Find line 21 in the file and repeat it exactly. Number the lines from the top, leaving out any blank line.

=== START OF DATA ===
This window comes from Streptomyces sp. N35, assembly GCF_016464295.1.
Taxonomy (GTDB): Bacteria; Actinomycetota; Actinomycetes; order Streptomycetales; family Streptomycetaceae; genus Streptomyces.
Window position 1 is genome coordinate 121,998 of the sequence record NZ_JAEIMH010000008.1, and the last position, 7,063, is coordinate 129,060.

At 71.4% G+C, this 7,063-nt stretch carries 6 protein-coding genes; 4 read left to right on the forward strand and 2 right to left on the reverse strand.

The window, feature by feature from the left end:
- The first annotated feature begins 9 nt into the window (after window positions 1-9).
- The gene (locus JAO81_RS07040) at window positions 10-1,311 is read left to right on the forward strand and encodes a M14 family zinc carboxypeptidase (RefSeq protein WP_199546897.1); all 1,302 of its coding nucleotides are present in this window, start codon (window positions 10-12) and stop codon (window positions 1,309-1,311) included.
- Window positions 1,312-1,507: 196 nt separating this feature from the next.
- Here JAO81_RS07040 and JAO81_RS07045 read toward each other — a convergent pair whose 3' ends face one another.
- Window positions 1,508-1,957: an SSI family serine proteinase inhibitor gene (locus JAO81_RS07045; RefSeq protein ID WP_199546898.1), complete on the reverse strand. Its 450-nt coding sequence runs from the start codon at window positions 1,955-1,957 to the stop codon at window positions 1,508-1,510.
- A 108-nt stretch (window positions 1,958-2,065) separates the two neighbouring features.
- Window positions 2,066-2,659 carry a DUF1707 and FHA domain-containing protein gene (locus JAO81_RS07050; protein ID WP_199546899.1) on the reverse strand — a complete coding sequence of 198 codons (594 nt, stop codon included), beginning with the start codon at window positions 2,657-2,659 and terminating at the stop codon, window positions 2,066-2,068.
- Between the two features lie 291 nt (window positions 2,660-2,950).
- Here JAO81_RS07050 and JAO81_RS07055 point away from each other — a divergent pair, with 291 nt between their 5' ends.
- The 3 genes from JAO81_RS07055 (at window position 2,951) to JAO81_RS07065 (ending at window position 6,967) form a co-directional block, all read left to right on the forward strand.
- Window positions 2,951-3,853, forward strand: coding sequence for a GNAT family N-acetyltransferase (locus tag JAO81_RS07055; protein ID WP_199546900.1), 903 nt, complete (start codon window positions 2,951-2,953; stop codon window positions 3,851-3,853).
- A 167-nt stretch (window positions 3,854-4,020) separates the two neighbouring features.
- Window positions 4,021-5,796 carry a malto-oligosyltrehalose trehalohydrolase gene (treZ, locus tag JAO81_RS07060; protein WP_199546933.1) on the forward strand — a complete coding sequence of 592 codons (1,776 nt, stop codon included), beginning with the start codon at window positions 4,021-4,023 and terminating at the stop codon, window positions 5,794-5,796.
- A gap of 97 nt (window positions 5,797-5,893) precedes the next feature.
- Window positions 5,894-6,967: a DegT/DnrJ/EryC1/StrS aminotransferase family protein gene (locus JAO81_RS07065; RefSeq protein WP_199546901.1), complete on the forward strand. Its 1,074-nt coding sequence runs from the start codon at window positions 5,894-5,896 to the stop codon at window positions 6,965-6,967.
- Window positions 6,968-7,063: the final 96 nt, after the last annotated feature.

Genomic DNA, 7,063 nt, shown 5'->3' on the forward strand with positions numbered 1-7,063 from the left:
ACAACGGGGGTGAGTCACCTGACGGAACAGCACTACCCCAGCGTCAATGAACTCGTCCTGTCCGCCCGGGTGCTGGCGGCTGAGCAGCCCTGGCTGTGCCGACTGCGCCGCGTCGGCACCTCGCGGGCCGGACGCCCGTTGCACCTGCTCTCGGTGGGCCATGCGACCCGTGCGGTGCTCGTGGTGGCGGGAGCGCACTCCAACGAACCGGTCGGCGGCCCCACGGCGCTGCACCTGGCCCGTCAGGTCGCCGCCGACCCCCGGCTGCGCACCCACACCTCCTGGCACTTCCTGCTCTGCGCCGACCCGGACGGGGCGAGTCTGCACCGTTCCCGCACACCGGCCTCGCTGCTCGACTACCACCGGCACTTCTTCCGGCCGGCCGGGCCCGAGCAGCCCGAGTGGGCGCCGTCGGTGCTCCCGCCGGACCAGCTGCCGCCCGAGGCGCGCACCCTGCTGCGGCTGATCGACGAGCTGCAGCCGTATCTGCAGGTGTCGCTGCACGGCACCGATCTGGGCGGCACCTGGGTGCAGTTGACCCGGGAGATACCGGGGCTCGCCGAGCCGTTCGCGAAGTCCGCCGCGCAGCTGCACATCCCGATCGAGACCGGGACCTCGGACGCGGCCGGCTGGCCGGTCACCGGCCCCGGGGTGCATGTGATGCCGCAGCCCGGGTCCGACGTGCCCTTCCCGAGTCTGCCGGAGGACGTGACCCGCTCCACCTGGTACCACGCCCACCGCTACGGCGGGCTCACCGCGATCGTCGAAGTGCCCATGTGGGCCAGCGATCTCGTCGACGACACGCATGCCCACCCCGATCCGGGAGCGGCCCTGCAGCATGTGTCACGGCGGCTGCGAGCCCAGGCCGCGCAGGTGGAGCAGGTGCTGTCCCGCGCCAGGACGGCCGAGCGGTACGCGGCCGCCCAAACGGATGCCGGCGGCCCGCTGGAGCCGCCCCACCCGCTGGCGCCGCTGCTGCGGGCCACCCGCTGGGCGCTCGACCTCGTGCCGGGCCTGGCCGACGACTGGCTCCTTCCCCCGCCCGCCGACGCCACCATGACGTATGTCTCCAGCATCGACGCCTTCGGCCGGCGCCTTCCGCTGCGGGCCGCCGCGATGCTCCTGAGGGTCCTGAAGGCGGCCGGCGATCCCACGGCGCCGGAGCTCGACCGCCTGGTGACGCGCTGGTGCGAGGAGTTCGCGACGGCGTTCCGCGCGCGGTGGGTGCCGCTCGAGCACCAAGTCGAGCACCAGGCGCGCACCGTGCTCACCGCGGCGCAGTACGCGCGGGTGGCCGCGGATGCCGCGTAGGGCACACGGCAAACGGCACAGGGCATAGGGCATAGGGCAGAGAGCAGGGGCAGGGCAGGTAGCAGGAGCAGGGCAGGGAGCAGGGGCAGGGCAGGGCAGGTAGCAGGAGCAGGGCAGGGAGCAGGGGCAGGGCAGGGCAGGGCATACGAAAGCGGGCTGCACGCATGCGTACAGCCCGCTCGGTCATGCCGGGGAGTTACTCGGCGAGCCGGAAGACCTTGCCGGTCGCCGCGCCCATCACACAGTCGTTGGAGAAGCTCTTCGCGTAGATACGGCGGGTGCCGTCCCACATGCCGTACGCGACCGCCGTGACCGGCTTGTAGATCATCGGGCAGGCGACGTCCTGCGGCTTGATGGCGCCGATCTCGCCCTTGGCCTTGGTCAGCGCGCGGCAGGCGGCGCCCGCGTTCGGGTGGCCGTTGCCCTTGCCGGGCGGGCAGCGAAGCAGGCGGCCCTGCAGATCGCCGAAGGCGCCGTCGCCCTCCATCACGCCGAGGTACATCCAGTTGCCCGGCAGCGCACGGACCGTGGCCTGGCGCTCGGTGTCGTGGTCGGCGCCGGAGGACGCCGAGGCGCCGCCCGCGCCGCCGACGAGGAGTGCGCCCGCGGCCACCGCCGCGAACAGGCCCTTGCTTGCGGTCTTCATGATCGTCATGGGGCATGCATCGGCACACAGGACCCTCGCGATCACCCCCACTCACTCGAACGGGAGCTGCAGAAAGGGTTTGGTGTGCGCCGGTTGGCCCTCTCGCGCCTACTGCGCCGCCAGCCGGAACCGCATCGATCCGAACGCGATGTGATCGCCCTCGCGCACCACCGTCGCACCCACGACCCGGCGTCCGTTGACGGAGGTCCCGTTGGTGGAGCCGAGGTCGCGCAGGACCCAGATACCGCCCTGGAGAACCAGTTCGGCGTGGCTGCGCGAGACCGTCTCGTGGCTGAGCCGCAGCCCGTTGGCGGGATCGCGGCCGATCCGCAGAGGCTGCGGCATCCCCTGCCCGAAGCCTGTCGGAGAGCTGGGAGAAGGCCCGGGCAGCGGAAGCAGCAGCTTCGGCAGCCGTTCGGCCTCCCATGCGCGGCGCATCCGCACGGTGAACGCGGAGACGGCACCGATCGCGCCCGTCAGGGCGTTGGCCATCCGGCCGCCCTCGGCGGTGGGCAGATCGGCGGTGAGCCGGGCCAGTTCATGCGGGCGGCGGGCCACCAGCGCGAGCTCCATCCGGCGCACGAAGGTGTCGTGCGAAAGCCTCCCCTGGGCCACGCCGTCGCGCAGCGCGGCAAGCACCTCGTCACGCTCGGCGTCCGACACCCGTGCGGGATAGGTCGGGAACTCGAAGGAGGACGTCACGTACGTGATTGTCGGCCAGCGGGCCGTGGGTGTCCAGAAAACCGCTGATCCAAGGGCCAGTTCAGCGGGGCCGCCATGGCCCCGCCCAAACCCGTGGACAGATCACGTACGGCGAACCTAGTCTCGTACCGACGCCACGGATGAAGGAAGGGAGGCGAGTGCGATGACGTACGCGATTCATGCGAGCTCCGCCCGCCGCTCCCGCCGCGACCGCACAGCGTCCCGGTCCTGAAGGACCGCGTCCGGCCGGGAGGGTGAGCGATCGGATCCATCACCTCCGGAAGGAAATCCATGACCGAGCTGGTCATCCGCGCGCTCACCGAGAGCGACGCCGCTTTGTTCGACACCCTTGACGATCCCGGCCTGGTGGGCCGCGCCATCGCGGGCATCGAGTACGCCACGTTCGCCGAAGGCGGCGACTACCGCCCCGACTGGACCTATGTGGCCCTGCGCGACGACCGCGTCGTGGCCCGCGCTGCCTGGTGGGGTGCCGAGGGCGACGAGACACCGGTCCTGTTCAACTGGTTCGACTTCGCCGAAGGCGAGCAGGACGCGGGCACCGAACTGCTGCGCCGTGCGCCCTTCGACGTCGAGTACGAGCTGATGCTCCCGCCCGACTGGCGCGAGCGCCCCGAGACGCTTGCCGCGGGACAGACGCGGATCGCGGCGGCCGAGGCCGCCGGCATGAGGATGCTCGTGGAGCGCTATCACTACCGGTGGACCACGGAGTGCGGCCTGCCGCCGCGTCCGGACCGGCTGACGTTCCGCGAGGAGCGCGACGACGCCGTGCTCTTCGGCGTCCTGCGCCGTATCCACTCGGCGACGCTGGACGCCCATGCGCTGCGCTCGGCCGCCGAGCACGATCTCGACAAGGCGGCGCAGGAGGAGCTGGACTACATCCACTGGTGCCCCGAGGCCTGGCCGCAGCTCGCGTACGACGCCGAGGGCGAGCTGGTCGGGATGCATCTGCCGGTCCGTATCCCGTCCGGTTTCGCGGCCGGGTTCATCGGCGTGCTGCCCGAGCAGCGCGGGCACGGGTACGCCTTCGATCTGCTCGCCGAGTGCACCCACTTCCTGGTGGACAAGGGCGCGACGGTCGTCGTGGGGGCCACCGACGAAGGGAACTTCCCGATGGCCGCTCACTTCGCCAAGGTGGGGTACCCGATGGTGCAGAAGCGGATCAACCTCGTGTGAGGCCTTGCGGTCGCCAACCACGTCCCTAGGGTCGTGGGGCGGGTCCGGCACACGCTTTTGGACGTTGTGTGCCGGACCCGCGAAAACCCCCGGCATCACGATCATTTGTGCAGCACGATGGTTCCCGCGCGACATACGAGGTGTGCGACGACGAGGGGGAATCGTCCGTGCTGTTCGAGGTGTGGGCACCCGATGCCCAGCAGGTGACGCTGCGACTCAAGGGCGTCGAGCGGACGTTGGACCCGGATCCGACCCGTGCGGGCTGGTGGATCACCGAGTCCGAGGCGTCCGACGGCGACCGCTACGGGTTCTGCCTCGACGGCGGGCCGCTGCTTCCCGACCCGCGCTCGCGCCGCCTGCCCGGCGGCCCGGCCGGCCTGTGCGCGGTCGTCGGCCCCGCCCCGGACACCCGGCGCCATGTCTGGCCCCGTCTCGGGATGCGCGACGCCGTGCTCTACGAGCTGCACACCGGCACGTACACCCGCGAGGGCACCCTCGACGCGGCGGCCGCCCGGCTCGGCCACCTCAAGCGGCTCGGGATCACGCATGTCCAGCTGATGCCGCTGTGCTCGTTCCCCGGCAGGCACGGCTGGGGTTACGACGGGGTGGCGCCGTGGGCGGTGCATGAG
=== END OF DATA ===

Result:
- Window positions 6,968-7,063: the final 96 nt, after the last annotated feature.